The aim of this series is to read a short piece by every deceased writer who I haven’t read. With Poe, this is very interesting because I – like most people – would be very familiar with Poe, but not through his own writings. Rather, it’s through adaptations. I’ve seen the Vincent Price movies of the 60s – The Fall of the House of Usher, The Pit and the Pendulum and The Masque of the Red Death. When I was a kid, I read lots of Poe stories but they were all annotated adaptations written for children. So this was the first time I’d ever read a Poe story in its original form.
I decided to look at some of his most well-known poems: “The Raven”, “Lenore” and “Annabel Lee”. While I picked these three at random, I quickly realised there was a connection there. And the connection was this: all three poems deal with the loss of a woman through death. In 1835, Poe secretly married his 13-year-old cousin, Virginia (although she was listed on the marriage cert as being 21, presumably for legal reasons). Virginia contracted tuberculosis seven years later and eventually died in 1847. The poem “Lenore” is very much a poem about a heartbroken man grieving the loss of his wife:
“Come! let the burial rite be read- the funeral song be sung!
An anthem for the queenliest dead that ever died so young”
Although this poem seems as much tinged with anger as grief:
“How shall the ritual, then, be read?- the requiem how be sung
By you- by yours, the evil eye,- by yours, the slanderous tongue
That did to death the innocence that died, and died so young?”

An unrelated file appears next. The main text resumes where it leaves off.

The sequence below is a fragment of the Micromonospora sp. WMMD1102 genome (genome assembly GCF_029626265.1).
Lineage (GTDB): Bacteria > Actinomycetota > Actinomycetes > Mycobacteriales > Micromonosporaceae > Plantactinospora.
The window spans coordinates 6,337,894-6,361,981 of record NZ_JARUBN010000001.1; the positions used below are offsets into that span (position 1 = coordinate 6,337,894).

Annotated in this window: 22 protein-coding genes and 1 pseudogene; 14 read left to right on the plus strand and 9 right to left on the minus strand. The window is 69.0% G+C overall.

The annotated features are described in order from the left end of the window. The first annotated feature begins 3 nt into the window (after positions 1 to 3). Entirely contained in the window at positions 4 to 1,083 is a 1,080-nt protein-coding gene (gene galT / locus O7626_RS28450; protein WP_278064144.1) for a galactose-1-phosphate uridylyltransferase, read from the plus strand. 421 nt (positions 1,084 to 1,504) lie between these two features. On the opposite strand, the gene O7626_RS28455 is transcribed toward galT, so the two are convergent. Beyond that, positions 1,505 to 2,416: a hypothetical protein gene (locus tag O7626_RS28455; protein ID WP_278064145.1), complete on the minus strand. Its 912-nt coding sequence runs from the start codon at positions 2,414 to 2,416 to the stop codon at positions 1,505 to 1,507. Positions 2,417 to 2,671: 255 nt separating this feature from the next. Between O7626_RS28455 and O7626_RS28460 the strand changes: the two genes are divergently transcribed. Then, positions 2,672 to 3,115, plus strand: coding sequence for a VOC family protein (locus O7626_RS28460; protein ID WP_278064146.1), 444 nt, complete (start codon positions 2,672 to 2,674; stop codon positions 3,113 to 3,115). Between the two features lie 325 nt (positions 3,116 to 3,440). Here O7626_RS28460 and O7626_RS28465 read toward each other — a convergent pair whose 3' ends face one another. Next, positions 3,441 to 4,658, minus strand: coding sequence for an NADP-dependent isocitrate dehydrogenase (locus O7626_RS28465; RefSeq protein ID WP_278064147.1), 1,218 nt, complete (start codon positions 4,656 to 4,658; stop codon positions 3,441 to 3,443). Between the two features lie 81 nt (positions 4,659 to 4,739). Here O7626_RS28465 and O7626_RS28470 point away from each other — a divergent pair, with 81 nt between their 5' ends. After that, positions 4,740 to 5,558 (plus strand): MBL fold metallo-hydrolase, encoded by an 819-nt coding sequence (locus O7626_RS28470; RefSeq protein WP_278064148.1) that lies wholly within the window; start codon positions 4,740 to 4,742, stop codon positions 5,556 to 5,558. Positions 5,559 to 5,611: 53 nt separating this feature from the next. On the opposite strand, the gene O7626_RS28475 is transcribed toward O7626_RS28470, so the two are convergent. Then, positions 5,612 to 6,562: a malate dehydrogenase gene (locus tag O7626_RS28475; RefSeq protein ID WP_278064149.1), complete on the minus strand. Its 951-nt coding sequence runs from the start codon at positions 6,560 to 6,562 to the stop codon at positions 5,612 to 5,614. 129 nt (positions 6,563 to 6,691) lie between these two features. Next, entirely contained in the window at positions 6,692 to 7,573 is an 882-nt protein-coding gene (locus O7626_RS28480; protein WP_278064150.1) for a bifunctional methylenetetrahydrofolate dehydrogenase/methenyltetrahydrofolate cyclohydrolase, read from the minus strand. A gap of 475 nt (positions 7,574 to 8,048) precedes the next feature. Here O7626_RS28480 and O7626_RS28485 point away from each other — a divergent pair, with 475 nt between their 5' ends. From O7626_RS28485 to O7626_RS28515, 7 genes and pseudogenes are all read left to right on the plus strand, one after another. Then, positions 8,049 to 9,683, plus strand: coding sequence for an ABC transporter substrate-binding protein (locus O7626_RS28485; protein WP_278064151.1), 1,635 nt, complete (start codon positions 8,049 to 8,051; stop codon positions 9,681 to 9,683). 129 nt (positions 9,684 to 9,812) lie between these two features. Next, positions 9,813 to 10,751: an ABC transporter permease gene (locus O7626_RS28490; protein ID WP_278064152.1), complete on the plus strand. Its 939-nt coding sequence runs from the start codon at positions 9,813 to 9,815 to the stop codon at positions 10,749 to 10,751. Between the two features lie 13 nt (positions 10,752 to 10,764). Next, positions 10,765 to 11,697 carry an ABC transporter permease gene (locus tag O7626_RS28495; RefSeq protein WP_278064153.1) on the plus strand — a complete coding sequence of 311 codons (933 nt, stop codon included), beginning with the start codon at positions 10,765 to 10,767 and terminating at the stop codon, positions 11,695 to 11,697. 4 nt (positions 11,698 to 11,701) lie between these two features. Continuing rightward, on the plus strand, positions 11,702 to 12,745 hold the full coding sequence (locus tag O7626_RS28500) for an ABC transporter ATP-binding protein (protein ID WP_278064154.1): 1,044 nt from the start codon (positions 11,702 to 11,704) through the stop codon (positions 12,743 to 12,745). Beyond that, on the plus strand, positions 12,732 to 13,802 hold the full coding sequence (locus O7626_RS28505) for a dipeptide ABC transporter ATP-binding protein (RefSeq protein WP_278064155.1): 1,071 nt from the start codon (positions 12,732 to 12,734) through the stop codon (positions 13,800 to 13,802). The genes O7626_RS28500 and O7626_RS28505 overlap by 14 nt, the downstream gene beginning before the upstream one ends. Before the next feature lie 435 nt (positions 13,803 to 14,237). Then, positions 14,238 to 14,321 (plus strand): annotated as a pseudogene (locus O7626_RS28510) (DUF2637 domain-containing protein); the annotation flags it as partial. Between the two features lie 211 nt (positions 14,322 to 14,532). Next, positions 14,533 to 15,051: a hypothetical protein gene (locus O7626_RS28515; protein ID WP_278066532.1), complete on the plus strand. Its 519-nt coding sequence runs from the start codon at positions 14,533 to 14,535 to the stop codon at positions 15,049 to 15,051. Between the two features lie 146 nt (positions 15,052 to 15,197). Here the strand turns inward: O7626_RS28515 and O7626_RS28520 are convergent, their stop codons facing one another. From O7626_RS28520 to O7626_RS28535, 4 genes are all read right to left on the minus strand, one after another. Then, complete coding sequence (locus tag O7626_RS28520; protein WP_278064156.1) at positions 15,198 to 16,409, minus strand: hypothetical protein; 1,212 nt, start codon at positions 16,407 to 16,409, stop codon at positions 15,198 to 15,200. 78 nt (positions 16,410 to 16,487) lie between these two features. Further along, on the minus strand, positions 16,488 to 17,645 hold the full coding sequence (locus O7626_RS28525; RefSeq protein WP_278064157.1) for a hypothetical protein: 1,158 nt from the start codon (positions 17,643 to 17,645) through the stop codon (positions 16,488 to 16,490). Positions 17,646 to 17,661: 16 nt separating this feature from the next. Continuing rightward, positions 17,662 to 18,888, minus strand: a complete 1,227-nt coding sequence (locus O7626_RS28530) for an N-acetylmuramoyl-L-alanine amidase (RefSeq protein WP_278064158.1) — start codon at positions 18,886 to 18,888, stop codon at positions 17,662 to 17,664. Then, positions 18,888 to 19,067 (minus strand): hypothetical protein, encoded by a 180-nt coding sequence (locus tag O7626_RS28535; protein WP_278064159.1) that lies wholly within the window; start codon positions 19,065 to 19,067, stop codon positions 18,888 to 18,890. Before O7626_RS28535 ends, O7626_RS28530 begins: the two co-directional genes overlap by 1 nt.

One wonders if these lines are aimed at those who may have raised eyebrows at the age of his young bride. The poem “Annabel Lee” has a similar sentiment although it’s not quite as heart-rending or as personal as “Lenore”.
“The Raven” – probably his most famous poem – is like the final distillation of both poems. It opens with the line, “Once upon a midnight dreary, while I pondered weak and weary”, telling the story of a man who’s sitting in the darkness musing about the loss of his beloved. A raven flies into the room, perches itself on a bust of Pallas and speaks to the man. But the only word the raven can speak is “Nevermore”. The narrator doesn’t understand why this is the only word he can say. The more he enquires of the raven, the more his mind starts to break down under the weight of the memory of Lenore. Until finally, he asks the raven …
“Tell this soul with sorrow laden if, within the distant Aidenn,
It shall clasp a sainted maiden whom the angels named Lenore -
Quoth the raven, `Nevermore.’”
At that point, the man breaks down and screams at the raven to leave but the raven doesn’t move. And, in the final lines, as illustrated below, the man says,
“And the lamp-light o’er him streaming throws his shadow on the floor;
And my soul from out that shadow that lies floating on the floor
Shall be lifted – nevermore!”
I don’t know that these poems could be called great poetry. There’s a lot of very simple rhyming: “dreary” and weary”, “rapping” and “napping”. But there are some quite nice lines in there as well, such as his description of the deceased Lenore:
“For her, the fair and debonair, that now so lowly lies,
The life upon her yellow hair but not within her eyes
The life still there, upon her hair- the death upon her eyes.”
However, beyond the actual words themselves, there’s something very interesting about these poem’s subject matter. Poe took a personal tragedy and turned it into poems that invented a whole genre: horror (and specifically, gothic horror). He was to be a huge influence on other writer – not just in the horror genre – but also writers such as Vladimir Nabokov and Bernard Malamud. Despite some issues with the writing style, I enjoyed the poems, especially the ideas behind them and I do think I would read more Poe.
And to finish, I’m sorry, but I couldn’t resist this one.
(Image: Click on pic for credits)
If you enjoyed this post, you can subscribe to the blog by entering your email address in the box on the left hand sidebar. Thanks!